I admire the way attorney Geoff Wardle was depicted in Sven Berg’s recent story about a public hearing over a downtown ballpark in Boise. A calm demeanor in a public hearing is always welcome. I was not at that neighborhood meeting, but I have been to many other neighborhood meetings and public hearings. No one wants mob rule in any public decision. However, elected officials and public decision-makers must be accountable to the collective will of the public, even when we admire the calm demeanor of an applicant’s attorney in the face of acrimony. In public discourse and in public policy development for the direction of our community, it’s not always whether the law will permit a certain action or whether we admire the presentation of the real estate developer — often the public shows up in collective force to tell the elected representatives that something seems wrong from a gut level. That cannot be dismissed with a wave of the hand as merely “fear” over a project; rather, it must be regarded as bona fide opposition, which ought to be honored and respected. A change of course should be considered. That is what representative democracy and public trust require.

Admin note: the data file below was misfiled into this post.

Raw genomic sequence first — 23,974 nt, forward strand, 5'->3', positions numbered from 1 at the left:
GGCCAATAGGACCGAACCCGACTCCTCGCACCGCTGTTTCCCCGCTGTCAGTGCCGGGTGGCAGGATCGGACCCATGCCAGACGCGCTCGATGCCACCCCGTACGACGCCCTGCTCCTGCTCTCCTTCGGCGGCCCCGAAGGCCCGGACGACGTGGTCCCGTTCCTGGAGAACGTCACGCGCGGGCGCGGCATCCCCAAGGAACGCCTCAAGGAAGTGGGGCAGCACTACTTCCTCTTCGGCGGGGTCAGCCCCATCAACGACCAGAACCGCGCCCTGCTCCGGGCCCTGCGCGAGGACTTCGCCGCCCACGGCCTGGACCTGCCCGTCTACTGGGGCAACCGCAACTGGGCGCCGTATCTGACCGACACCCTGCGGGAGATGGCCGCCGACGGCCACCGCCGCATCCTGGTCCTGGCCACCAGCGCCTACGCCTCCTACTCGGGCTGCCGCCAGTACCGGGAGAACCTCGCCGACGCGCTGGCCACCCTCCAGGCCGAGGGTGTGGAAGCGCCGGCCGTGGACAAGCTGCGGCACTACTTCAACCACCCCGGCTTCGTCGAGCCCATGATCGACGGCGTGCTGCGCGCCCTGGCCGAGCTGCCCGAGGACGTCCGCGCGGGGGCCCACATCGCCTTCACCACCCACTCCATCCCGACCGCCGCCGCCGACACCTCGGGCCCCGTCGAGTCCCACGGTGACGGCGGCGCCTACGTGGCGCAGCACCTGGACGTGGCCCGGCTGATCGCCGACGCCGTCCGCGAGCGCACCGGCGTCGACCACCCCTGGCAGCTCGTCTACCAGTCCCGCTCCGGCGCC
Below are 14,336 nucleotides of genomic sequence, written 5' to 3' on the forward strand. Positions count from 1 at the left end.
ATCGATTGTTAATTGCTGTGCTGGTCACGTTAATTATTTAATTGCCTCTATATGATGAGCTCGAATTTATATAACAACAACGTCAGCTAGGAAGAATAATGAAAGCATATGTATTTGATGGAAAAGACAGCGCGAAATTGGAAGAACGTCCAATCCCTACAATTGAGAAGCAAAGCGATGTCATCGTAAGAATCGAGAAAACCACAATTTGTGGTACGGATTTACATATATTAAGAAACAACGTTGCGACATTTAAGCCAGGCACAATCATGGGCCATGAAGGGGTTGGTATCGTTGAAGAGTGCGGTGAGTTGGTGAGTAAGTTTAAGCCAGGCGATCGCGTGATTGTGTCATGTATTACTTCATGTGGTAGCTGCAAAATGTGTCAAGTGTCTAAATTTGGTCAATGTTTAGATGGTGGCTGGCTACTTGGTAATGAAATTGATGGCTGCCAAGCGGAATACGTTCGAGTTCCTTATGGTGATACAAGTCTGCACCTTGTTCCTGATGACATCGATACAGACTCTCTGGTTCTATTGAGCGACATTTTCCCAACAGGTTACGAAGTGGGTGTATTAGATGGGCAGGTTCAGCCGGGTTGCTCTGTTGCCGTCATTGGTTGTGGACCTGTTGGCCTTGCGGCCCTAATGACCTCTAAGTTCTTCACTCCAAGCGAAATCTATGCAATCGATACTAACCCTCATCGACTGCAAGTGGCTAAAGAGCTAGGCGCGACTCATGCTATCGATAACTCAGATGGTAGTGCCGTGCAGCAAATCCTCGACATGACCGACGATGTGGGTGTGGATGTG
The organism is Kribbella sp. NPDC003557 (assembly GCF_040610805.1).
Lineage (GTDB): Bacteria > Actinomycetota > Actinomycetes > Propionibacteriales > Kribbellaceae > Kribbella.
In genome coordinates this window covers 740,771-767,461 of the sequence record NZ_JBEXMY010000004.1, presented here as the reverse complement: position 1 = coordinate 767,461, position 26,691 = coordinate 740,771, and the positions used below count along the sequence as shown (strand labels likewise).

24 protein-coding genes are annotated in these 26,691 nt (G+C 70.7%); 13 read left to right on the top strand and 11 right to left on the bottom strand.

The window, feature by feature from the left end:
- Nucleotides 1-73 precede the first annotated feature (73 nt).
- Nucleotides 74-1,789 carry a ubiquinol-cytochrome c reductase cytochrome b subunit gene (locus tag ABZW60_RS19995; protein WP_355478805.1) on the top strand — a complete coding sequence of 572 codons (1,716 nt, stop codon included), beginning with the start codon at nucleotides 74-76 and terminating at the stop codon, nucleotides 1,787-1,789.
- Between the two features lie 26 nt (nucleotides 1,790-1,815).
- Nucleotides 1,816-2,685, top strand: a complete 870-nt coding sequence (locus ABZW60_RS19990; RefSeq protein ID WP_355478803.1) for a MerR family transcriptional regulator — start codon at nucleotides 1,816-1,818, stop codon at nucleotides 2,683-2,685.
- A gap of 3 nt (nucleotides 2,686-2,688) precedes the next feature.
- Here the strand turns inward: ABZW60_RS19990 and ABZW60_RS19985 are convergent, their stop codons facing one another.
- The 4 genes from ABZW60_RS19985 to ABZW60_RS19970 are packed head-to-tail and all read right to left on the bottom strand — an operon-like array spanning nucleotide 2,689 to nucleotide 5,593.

William G. Mitchell, Garden City Councilmember, Garden City